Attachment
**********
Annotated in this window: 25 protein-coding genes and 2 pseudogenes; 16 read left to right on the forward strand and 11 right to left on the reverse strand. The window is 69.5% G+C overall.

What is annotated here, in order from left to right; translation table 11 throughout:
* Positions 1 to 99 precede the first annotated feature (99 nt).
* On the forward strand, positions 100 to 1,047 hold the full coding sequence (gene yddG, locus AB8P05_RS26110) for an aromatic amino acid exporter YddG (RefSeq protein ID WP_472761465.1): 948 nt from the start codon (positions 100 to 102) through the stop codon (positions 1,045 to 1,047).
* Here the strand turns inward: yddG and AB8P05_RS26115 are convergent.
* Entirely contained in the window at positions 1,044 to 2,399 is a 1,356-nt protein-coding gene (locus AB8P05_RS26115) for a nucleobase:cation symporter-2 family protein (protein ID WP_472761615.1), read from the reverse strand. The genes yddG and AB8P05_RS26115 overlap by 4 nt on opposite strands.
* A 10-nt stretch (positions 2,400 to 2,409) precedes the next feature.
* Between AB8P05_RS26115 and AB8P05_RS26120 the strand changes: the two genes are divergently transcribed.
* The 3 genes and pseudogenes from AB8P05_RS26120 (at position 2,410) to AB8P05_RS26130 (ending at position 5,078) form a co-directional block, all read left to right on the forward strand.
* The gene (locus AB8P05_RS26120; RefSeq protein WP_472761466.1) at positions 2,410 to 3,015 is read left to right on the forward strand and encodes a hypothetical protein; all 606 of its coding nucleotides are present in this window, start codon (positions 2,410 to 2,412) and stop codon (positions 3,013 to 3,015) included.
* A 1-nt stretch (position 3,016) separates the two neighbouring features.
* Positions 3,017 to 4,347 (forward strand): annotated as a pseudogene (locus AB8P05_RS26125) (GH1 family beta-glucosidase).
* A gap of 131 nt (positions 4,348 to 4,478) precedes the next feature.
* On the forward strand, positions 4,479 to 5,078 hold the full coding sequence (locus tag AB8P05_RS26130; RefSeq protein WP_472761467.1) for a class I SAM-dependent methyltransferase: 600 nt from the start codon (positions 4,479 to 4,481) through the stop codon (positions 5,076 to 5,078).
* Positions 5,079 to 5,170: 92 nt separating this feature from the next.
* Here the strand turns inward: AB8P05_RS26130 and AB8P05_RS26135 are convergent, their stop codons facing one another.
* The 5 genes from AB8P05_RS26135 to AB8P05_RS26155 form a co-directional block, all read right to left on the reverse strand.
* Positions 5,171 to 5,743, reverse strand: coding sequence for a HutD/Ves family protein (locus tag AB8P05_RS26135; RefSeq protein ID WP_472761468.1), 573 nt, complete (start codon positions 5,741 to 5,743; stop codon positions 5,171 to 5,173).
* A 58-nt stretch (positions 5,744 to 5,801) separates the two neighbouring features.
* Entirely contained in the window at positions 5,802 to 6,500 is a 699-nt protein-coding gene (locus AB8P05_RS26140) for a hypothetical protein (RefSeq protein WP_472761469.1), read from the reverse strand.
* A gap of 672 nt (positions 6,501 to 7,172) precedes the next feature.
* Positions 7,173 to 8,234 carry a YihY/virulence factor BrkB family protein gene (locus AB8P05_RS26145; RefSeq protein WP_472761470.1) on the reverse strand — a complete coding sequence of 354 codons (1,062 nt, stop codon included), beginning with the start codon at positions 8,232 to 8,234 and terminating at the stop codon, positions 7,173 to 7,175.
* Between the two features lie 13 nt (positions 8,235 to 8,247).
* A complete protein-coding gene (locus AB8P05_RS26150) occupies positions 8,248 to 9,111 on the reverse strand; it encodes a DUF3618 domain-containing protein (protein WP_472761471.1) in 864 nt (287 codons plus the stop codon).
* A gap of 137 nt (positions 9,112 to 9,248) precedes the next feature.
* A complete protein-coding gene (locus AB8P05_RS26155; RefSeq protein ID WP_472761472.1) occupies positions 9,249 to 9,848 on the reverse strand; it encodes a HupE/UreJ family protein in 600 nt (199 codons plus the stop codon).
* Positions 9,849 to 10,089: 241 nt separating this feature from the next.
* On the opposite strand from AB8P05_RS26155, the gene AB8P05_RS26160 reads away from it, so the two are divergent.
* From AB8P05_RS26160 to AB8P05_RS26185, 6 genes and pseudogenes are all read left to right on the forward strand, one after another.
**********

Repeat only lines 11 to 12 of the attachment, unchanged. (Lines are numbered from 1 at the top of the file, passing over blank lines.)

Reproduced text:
* A 1-nt stretch (position 3,016) separates the two neighbouring features.
* Positions 3,017 to 4,347 (forward strand): annotated as a pseudogene (locus AB8P05_RS26125) (GH1 family beta-glucosidase).